“Stored and transported as a liquid and consumed as a gas, it is well recognised for its lower emission benefits as a marine fuel. With a surge in orders for LPG-fuelled ships, it's clear that LPG's role in the shipping industry is expanding.”

“As the world moves towards deep decarbonisation targets, LPG emerges as an ideal fuel for all vessel types, offering a cleaner alternative fuel today and a pathway for an even cleaner future tomorrow.”

“Its flexibility, low emissions, and cost-effectiveness position LPG as the potential fuel of choice in the shipping sector, paving also the way for low-cost deep-sea decarbonisation with the advent of bio/renewable LPG.”

Note: The ‘Fuel for Thought: LPG’ report can be found here.

 

Photo credit: Lloyd’s Register
Published: 21 June, 2024

Continue Reading

LNG Bunkering

CMA CGM takes delivery of fourth LNG-fuelled containership

Naming ceremony and delivery of vessel, organised at HD Hyundai Mipo in Ulsan, South Korea, marked entry of the fourth vessel in a series of ten specially designed for Northern Europe feeder services.

Admin

Published

on

By

CMA CGM takes delivery of fourth LNG-fuelled containership

French shipping giant on Wednesday (19 June) said it celebrated the naming ceremony and delivery of its fourth LNG-fuelled container ship, CMA CGM Tivoli.

Organised at HD Hyundai Mipo in Ulsan, South Korea, on 16 June, the event marked the official entry of the fourth vessel in a series of ten specially designed for Northern Europe feeder services.

“Featuring optimised features for 45-foot containers, increased capacity for refrigerated containers, and innovative forward accommodation to enhance cargo loading and aerodynamics, CMA CGM Tivoli distinguishes itself with a high ‘length to beam" ratio to maximise hydrodynamic efficiency,” the firm said in a social media post. 

“She departed the shipyard on June 15th, 2024, bound for Busan. We wish fair winds and smooth seas to Captain Artur Dumbrov and his crew.” 

 

Photo credit: CMA CGM
Published: 21 June, 2024

Continue Reading

Methanol

Mitsubishi Shipbuilding receives orders for Japan’s first methanol-fuelled RoRo cargo ship duo

Two ships will be built at the Enoura Plant of MHI’s Shimonoseki Shipyard & Machinery Works in Yamaguchi Prefecture, with scheduled completion and delivery by the end of fiscal 2027.

Admin

Published

on

By

Mitsubishi Shipbuilding receives orders for Japan's first methanol-fuelled RoRo cargo ship duo

Mitsubishi Shipbuilding Co., Ltd., a part of Mitsubishi Heavy Industries (MHI) Group, on Wednesday (19 June) said it has received orders from Toyofuji Shipping and Fukuju Shipping for Japan's first methanol-fueled roll-on/roll-off (RORO) cargo ships. 

The two ships will be built at the Enoura Plant of MHI's Shimonoseki Shipyard & Machinery Works in Yamaguchi Prefecture, with scheduled completion and delivery by the end of fiscal 2027.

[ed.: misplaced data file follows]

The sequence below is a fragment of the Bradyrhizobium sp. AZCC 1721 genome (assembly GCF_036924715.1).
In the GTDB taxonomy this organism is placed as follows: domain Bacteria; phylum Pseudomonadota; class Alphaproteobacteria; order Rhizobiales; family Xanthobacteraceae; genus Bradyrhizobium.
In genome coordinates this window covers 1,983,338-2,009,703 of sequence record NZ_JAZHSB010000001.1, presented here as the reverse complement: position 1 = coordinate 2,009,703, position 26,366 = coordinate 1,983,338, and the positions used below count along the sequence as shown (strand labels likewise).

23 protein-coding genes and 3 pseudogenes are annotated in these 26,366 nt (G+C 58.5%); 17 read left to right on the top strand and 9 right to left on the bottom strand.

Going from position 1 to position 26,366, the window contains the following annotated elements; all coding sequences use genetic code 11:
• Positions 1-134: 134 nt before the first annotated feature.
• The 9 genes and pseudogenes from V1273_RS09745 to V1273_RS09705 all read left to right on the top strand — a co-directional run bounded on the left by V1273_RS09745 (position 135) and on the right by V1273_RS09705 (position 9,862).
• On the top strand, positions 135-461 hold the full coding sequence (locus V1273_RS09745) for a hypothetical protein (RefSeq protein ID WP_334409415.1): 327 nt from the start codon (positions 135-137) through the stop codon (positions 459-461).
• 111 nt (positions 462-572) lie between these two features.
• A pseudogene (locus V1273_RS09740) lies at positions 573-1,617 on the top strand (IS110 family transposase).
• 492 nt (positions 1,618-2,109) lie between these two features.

The ships will be approximately 169.9 meters in overall length and 30.2 meters in breadth, with 15,750 gross tonnage, and loading capacity for around 2,300 passenger vehicles.

A windscreen at the bow and a vertical stem are used to reduce propulsion resistance, while fuel efficiency is improved by employing MHI's proprietary energy-saving system technology combing high-efficiency propellers and high-performance rudders with reduced resistance. 

The main engine is a high-performance dual-fuel engine that can use both methanol and A heavy fuel oil, reducing CO2 emissions by more than 10% compared to ships with the same hull and powered by fuel oil, contributing to a reduced environmental impact. 

In the future, the use of green methanol(2) may lead to further reduction in CO2 emissions, including throughout the lifecycle of the fuel. Methanol-fueled RORO ships have already entered into service as ocean-going vessels around the world, but this is the first construction of coastal vessels for service in Japan.

In addition, the significant increase in vehicle loading capacity and transport capacity per voyage compared to conventional vessels will provide greater leeway in the ship allocation schedule, securing more holiday and rest time for the crew, thereby contributing to working style reforms.

Mitsubishi Shipbuilding, to address the growing needs from the modal shift in marine transport against the backdrop of CO2 reductions in land transportation, labor shortages, and working style reforms, will continue to work with its business partners to provide solutions for a range of societal issues by building ferries and RORO vessels with excellent fuel efficiency and environmental performance that contribute to stable navigation for customers.

 

Photo credit: Mitsubishi Shipbuilding
Published: 20 June, 2024

Continue Reading
Advertisement
  • v4Helmsman Gif Banner 01
  • Aderco advert 400x330 1
  • RE 05 Lighthouse GIF
  • Consort advertisement v2
  • EMF banner 400x330 slogan
  • SBF2

OUR INDUSTRY PARTNERS

  • Triton Bunkering advertisement v2
  • 102Meth Logo GIF copy
  • SEAOIL 3+5 GIF
  • Singfar advertisement final
  • HL 2022 adv v1


  • intrasea
  • E Marine logo
  • PSP Marine logo
  • Synergy Asia Bunkering logo MT
  • Uni Fuels logo advertisement white background
  • MFA logo v2
  • Auramarine 01
  • metcore
  • CNC Logo Rev Manifold Times
  • Golden Island logo square
  • Advert Shipping Manifold resized1
  • Headway Manifold
  • 400x330 v2 copy
  • VPS 2021 advertisement

Trending